Kurt: Lie in bed and think, but not too hard. If I find myself laughing out loud about something, repeat it a dozen times so that I’ll remember it until I can get my sorry self out of bed. Then, with my dictionary, thesaurus, and (yes) rhyming dictionary close to hand, start writing and rewriting. Usually those reference books just sit there unopened, but on occasion I’ll reach for them.

Do you have a favorite among all the poems/poetry books you have written?
Kurt: Hotel Deep, because I invested so much in it. I put a year into the writing and another year into the oil paintings.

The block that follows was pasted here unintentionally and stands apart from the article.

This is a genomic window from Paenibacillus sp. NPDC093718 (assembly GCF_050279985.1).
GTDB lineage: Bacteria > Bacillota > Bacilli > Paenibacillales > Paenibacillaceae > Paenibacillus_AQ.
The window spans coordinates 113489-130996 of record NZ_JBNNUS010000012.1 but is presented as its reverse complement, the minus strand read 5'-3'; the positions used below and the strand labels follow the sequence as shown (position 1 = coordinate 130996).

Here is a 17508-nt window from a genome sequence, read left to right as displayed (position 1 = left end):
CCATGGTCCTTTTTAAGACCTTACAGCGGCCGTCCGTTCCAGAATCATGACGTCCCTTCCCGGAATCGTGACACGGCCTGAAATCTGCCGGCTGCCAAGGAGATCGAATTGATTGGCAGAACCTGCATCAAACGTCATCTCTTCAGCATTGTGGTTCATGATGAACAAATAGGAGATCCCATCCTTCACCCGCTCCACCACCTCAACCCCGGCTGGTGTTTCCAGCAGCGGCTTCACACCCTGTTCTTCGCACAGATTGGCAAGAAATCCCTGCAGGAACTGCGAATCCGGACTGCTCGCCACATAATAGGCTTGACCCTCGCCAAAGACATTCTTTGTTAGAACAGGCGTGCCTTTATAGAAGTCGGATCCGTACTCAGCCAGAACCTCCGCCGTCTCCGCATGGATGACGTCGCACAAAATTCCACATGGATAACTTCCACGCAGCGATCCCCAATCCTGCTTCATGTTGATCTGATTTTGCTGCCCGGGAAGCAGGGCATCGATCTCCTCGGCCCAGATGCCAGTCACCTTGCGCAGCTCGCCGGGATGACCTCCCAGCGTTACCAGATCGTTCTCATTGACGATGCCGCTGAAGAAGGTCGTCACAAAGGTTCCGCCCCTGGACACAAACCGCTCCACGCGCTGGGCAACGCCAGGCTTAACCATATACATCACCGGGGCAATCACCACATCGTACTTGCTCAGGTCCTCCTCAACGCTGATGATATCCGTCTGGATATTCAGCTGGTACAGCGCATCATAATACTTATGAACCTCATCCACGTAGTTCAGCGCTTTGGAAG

But the one that was hands-down the most fun to write is Who's Whom in the Tomb. See next question.

Would you like to share the details of any new poetry project(s) that you’re working on?
Kurt: Who's Whom in the Tomb is a picture book that will be published by Hyperion in 2012. In it we meet such folks as the toothless skeleton who overcompensates by forever flossing his entire bony self. Also a whole host of other unfortunates with names like Lulu Kaduba, Stubby Flub, and Lem Tremolo, each with a story as quirky as his name. Because of the subject matter we needed an illustrator with a light and humorous, albeit creepy, touch. Crab Scrambly is just that guy.

Pop Quiz!
Your favorite dead poet?
Kurt: No way. I don’t want to piss off all those other dead poets.

Your favorite place to write?
Kurt: Still the bed.

Favorite quote on writing/poetry?
Kurt: “You’re a poet and you don’t even know it.” -- Warren H. Cyrus

Your nominee for the next Children’s Poet Laureate?